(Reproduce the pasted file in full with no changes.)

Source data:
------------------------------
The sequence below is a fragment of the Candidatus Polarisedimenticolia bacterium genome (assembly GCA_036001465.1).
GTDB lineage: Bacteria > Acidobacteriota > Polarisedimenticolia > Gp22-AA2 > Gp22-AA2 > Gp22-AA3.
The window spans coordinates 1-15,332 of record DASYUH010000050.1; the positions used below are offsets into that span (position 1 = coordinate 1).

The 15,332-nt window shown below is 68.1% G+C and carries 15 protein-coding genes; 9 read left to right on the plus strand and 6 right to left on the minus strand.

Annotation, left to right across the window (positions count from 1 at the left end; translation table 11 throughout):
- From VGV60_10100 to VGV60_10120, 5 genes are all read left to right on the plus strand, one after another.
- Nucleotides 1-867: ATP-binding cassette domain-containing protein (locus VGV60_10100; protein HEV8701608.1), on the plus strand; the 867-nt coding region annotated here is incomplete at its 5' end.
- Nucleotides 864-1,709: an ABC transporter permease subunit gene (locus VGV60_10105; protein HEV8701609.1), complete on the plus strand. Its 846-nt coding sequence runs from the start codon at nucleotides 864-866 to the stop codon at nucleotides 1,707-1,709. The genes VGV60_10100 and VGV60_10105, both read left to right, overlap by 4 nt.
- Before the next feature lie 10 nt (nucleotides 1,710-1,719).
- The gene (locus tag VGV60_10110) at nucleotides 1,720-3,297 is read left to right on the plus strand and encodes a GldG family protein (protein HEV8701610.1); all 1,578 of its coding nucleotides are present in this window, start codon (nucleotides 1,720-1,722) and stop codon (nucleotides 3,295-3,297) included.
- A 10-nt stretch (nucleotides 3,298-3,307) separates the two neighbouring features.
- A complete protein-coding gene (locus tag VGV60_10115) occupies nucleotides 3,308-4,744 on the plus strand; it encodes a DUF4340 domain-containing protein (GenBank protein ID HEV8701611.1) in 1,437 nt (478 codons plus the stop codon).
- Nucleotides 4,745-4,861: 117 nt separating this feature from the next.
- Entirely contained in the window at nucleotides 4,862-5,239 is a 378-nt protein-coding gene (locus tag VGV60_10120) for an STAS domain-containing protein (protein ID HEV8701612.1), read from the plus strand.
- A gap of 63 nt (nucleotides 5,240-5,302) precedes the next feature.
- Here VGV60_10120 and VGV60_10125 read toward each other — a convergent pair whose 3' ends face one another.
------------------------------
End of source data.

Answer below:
The sequence below is a fragment of the Candidatus Polarisedimenticolia bacterium genome (assembly GCA_036001465.1).
GTDB lineage: Bacteria > Acidobacteriota > Polarisedimenticolia > Gp22-AA2 > Gp22-AA2 > Gp22-AA3.
The window spans coordinates 1-15,332 of record DASYUH010000050.1; the positions used below are offsets into that span (position 1 = coordinate 1).

The 15,332-nt window shown below is 68.1% G+C and carries 15 protein-coding genes; 9 read left to right on the plus strand and 6 right to left on the minus strand.

Annotation, left to right across the window (positions count from 1 at the left end; translation table 11 throughout):
- From VGV60_10100 to VGV60_10120, 5 genes are all read left to right on the plus strand, one after another.
- Nucleotides 1-867: ATP-binding cassette domain-containing protein (locus VGV60_10100; protein HEV8701608.1), on the plus strand; the 867-nt coding region annotated here is incomplete at its 5' end.
- Nucleotides 864-1,709: an ABC transporter permease subunit gene (locus VGV60_10105; protein HEV8701609.1), complete on the plus strand. Its 846-nt coding sequence runs from the start codon at nucleotides 864-866 to the stop codon at nucleotides 1,707-1,709. The genes VGV60_10100 and VGV60_10105, both read left to right, overlap by 4 nt.
- Before the next feature lie 10 nt (nucleotides 1,710-1,719).
- The gene (locus tag VGV60_10110) at nucleotides 1,720-3,297 is read left to right on the plus strand and encodes a GldG family protein (protein HEV8701610.1); all 1,578 of its coding nucleotides are present in this window, start codon (nucleotides 1,720-1,722) and stop codon (nucleotides 3,295-3,297) included.
- A 10-nt stretch (nucleotides 3,298-3,307) separates the two neighbouring features.
- A complete protein-coding gene (locus tag VGV60_10115) occupies nucleotides 3,308-4,744 on the plus strand; it encodes a DUF4340 domain-containing protein (GenBank protein ID HEV8701611.1) in 1,437 nt (478 codons plus the stop codon).
- Nucleotides 4,745-4,861: 117 nt separating this feature from the next.
- Entirely contained in the window at nucleotides 4,862-5,239 is a 378-nt protein-coding gene (locus tag VGV60_10120) for an STAS domain-containing protein (protein ID HEV8701612.1), read from the plus strand.
- A gap of 63 nt (nucleotides 5,240-5,302) precedes the next feature.
- Here VGV60_10120 and VGV60_10125 read toward each other — a convergent pair whose 3' ends face one another.